By Sanday Chongo Kabange, The Red Flag Group®
Regulators strongly advise businesses to constantly monitor the activities of their partners to ensure compliance and minimise liability in an event of third party misconduct. This is for a simple reason that failure to engage in periodic mandatory ongoing due diligence is an assumption of risk and could be equated with a lack of internal controls.
Thus, it’s important to have a mandatory ongoing due diligence process and constantly monitor the conduct of your partners to minimise exposure to compliance, business and integrity risks, given that the initial due diligence is immediately dated, in the sense that the information is useful but is only a snapshot in time. Ongoing monitoring enable businesses to keep their materials updated and keeps a close eye on partners, thus encourages ethical partner conduct.
There are several ways that ongoing due diligence can be performed to help minimise exposure to risk. More importantly, you can outsource these tasks with The Red Flag Group® which is a much better use of time and resources than having to do them in-house.
Using a risk-based approach
Identify partners that are likely to expose you to risk based on what they do for you, business volumes and where they are located after which you can initiate repeat due diligence over a preset time frame. For instance, if you have partners that are wholly or partially state-owned, or are in high-risk regions, you may set up a mandatory time on which you will perform repeat due diligence on a periodic basis. This can be done annually, biennial or at contract renewal from the time you performed initial onboarding due diligence. Conducting periodic repeat due diligence will ensure that you have oversight on the activities of your partners and timely remediate issues that may cause harm to you. Repeat due diligence provides you an opportunity to upgrade or downgrade the level of due diligence on your partners, depending on their activities, risk profile, prevailing business environment, regulatory changes or socio-economic instabilities in markets they are doing business for you.
On-site health checks
Unlike compliance audits, health checks are less detailed, are focused and would primarily involve understanding your partner’s compliance culture through management interviews, staff interviews and basic document review to ascertain best ethical practices. Health checks are best done on-site through a day’s roundtable, one-on-one discussions with selected members of staff and management. During health checks you may check whether your partner provides compliance training to its staff and how such training is tracked for effectiveness. Once you’ve assessed your partner’s understanding of compliance, you can provide some key recommendations in areas requiring improvement. This is one way you can keep a constant eye on your partners and signifies your concerns over your partner’s compliance culture.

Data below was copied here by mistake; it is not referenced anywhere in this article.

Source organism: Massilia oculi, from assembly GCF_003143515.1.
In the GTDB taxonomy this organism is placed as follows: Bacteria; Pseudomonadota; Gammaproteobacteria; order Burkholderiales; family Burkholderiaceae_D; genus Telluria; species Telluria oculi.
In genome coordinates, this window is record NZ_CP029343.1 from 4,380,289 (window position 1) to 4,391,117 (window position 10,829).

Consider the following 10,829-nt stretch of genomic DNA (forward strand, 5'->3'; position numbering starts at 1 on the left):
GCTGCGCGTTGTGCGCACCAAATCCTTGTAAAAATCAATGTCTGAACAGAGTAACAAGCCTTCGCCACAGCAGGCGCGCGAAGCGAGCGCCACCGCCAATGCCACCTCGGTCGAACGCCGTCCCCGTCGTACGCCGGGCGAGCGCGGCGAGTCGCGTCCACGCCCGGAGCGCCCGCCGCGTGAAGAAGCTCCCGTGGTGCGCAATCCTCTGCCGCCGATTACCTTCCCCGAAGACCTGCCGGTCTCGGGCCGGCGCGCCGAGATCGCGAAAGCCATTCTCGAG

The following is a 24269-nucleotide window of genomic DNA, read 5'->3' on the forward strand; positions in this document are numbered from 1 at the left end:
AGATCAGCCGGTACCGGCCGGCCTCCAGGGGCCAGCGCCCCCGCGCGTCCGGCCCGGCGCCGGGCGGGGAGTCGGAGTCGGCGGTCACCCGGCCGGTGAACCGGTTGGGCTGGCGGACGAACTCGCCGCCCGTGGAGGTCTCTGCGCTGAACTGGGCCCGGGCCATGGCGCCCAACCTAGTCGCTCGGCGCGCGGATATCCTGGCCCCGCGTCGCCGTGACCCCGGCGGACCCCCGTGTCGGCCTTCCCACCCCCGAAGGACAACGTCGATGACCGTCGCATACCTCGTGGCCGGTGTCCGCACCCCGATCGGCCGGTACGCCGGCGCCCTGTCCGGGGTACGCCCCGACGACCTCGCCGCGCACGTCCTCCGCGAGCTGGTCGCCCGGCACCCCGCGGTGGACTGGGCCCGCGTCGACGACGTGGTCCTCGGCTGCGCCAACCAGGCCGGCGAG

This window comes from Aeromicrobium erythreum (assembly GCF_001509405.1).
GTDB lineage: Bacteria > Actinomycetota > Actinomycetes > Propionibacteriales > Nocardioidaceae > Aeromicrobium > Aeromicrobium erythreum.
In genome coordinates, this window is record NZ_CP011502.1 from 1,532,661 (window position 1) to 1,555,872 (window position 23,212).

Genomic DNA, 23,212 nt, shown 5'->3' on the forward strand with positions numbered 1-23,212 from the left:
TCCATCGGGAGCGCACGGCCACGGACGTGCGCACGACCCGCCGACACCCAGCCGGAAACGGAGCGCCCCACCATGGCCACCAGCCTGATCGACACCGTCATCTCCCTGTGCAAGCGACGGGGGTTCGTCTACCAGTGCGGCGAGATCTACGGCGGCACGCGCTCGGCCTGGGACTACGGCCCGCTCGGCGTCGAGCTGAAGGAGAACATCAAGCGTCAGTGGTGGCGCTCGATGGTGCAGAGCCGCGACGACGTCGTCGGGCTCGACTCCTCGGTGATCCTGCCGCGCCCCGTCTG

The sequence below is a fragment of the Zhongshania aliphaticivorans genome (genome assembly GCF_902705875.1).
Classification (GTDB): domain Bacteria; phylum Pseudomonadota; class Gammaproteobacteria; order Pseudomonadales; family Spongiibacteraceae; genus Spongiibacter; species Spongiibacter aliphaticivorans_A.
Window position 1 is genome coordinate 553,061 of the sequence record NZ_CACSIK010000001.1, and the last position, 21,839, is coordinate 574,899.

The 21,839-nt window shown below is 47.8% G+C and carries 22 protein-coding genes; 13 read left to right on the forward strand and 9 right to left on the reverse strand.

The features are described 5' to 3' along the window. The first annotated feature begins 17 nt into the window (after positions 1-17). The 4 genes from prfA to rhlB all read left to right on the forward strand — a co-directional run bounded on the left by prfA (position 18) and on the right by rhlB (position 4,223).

Audits are more detailed than health checks in the sense that they involve a comprehensive analysis of your partner’s adherence to regulatory guidelines. Audits include checking the availability and thoroughness of your partner’s policies. This includes analysing financial transactions, books and records or reviewing compliance documentation such as codes of conduct or gifts, travel and entertainment policies. Compliance audits may provide you a better of understanding of your partner’s commitment to regulatory compliance. Compliance audits allows you to let your partners know that you are watching them and keeping an eye on their activities, which can only encourage adherence to compliance.
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Another common way to monitor your partners is certifying that they abide by your code of conduct and ethics. Your partner must certify that they fully comply with the terms of their contract, including providing proof that they conduct routine due diligence on their sub-contractors (if any), regularly provides mandatory compliance training to their staff, especially high risk employees in sales and procurement. Your partners must also certify their willingness to timely report any occurrences that may potentially impact your business relations and your reputation. Getting your partners certify their adherence to your compliance requirements shows that you are on top of their compliance.
Compliance programme review
To ensure effective ongoing monitoring in your partners, it is recommended that you review their compliance framework. Reviewing and assessing your partner’s compliance programme will help you to ascertain their efficacy and completeness, especially for large strategic partners with strong brands and reputation. This can be done by going through your partner’s compliance programme and other related policies to ensure that they conform to international guidelines. Compliance programme reviews are ideal for large well-established partners (multinationals) requiring low level due diligence or are in jurisdictions where the culture of compliance is mature like in the United States, England or Australia.